The President of the Bermuda Union of Teachers – Dale Butler – organized a meeting for teachers to consider taking a one-day sympathy strike on May 1st. That April 30th meeting turned down that motion.

Consequently I decided to take a one-man, one-day strike on that Friday, May 1st with the intent to work with other activists – notably Gladwin Simmons of KEMH – to initiate a march through Hamilton. The approach was to take action with an invitational mindset in our city centre, promoting inclusive solidarity in the face of rising polarization.

I was pleasantly surprised when reporting to my Principal – Dr Clifford Maxell – my plans, that he was quite supportive – unaware at the time of his key role in the Theatre Boycott, a successful example of the power of inclusivity.

On that morning – May 1st – the leveraging power of the spirit of inclusion was evident, notwithstanding the challenging circumstances for the few of us involved. Through serendipity we were able to get hundreds of strikers to support this march.

A key to the march’s success was how Police Superintendent Campbell Simons ‘responded to the inclusive call for solidarity’ and ‘led’ that procession – notwithstanding that we had failed to see permission for the procession. Given the legacy of 1977, this would have been considered extraordinary. It was clear that this was due to the climate that had been engendered.

When we reflect on the role of Police Superintendent Campbell Simons in the context of the circumstances of last December 2nd at the House of Parliament, there are many questions. While I’m not a lawyer, based on the happenings of 1981 and the fact that the current Director of Public Prosecutions is a former Attorney General of the Progressive Labour Party Government, this matter seemingly can be ‘resolved’ if the premise of inclusive solidarity is applied by all involved.

At the conclusion of the march, there was a palpable shift in the community spirit. On that Sunday, May 3rd we had several hundred people attend a gathering in solidarity at Warwick Workman. On that Monday, a BUT meeting was held to again consider a one-day solidarity strike and those attending approved it for Tuesday, May 5th.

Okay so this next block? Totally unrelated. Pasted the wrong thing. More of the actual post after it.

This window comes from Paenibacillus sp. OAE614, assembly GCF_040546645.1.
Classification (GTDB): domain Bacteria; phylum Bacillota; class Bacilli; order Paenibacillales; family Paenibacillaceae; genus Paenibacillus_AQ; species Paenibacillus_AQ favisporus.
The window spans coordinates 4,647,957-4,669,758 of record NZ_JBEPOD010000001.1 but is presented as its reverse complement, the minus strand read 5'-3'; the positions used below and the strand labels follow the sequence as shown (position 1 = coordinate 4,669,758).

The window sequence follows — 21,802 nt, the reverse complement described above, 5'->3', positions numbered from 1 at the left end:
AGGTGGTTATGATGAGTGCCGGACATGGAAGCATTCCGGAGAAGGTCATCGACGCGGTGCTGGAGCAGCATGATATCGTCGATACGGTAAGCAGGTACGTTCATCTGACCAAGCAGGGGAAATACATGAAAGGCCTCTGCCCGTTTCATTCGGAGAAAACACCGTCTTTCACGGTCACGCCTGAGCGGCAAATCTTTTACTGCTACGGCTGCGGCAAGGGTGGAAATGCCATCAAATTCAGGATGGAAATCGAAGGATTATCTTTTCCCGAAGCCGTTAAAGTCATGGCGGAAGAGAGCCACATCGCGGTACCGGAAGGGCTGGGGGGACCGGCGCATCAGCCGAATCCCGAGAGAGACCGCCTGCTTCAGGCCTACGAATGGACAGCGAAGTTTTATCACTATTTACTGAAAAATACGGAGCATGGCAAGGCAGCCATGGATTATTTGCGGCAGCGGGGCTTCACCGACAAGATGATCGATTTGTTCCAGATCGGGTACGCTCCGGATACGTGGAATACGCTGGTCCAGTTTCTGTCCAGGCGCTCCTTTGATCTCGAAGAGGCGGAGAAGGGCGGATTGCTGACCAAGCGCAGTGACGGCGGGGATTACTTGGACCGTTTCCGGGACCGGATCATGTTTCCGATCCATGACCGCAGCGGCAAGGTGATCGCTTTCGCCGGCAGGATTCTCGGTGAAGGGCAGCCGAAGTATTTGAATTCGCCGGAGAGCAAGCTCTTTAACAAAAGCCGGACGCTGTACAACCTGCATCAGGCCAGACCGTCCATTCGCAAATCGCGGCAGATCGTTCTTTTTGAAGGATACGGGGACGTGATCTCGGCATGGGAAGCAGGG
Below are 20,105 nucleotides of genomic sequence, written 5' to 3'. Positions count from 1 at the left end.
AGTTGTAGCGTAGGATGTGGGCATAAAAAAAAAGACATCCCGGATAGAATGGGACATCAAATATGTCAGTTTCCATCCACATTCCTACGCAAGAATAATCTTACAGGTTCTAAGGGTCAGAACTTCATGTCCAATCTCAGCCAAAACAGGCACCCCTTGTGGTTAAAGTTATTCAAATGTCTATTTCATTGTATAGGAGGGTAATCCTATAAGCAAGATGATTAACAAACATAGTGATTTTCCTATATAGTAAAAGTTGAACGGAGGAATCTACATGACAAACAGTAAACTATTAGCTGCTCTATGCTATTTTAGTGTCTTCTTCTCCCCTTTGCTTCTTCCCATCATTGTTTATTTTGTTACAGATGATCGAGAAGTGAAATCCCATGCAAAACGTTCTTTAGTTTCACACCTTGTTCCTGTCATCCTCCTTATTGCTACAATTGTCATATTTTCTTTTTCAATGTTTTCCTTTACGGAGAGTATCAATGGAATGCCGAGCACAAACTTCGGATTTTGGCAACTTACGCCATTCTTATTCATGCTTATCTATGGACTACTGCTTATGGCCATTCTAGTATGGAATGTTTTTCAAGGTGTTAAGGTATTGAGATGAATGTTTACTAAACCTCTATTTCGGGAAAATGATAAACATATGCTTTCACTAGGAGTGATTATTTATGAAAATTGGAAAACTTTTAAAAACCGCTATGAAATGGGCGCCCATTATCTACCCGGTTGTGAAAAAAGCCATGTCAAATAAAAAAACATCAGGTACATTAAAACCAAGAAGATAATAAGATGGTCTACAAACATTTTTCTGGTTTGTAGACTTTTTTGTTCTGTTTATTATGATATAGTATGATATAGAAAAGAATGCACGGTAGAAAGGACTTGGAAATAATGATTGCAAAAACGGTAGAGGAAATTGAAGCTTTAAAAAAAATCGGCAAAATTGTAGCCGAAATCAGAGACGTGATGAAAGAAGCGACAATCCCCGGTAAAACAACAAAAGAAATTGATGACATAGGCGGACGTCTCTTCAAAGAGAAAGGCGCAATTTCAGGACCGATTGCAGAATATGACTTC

When I contacted BIU President Bro. Ottiwell Simmons to report the BUT vote, I suggested that there be an invitation for solidarity for the next day. This was the first occasion that local unions had taken solidarity action beyond the boundaries of their organizations. The support of the ‘traditionally conservative’ teachers was critical. However, it was equally potent when the Electrical Supply Trade Union marched into Union Square led by ‘Chuck’ Renaud, since that spoke to a reconciliation regarding the Belco riot of ‘65.

Subsequent to the May 5th display of a measure of solidarity the protracted dispute was resolved. It arguably fostered some healing, promoting some restoration of a sense of community- especially regarding relations with our Police.

While 1981 provided a victory for the ‘battle’; history has shown that our community arguably lost the ‘war’ – when we consider the hospitality industry. I believe that this is due to the reality that we have not yet considered the suggestion of Mandela – …place human solidarity at the centre of the values by which [we] live..

- Glenn Fubler